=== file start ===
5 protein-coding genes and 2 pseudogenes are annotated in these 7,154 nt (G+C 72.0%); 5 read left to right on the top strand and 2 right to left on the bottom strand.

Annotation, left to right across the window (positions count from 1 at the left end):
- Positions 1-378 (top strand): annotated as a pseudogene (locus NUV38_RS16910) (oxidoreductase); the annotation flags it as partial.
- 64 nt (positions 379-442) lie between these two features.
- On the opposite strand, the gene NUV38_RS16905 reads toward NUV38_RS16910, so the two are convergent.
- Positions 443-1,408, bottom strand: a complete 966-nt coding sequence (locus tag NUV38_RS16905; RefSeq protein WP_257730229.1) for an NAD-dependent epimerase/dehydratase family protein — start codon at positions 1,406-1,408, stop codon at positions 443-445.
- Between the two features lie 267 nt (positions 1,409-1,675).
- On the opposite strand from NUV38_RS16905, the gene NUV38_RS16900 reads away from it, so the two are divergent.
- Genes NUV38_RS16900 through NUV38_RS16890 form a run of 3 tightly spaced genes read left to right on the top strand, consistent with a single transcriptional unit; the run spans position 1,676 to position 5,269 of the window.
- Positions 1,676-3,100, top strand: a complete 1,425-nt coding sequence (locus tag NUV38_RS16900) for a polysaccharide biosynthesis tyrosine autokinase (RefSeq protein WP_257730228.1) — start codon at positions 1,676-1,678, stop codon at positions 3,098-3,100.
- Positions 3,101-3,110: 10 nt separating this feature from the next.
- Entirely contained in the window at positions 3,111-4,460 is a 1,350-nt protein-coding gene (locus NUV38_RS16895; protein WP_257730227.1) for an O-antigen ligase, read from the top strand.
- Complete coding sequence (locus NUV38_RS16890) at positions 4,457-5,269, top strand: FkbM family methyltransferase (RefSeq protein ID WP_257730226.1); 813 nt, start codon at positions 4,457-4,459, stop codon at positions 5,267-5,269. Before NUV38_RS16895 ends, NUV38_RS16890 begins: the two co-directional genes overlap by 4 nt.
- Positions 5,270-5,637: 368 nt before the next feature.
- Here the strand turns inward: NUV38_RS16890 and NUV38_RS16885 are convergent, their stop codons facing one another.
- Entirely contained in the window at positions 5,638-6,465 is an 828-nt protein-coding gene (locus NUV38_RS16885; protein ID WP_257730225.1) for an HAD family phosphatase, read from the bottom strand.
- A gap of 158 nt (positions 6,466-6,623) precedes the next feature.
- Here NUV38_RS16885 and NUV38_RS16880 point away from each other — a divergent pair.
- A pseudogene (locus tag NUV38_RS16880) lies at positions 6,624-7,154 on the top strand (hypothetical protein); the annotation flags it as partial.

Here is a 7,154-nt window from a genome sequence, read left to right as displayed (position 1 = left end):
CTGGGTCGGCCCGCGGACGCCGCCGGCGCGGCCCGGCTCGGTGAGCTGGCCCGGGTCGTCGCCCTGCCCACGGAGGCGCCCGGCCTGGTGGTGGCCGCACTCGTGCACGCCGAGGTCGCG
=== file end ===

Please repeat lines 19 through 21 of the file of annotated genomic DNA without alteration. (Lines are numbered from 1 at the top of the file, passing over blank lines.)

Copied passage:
- A pseudogene (locus tag NUV38_RS16880) lies at positions 6,624-7,154 on the top strand (hypothetical protein); the annotation flags it as partial.

Here is a 7,154-nt window from a genome sequence, read left to right as displayed (position 1 = left end):
CTGGGTCGGCCCGCGGACGCCGCCGGCGCGGCCCGGCTCGGTGAGCTGGCCCGGGTCGTCGCCCTGCCCACGGAGGCGCCCGGCCTGGTGGTGGCCGCACTCGTGCACGCCGAGGTCGCG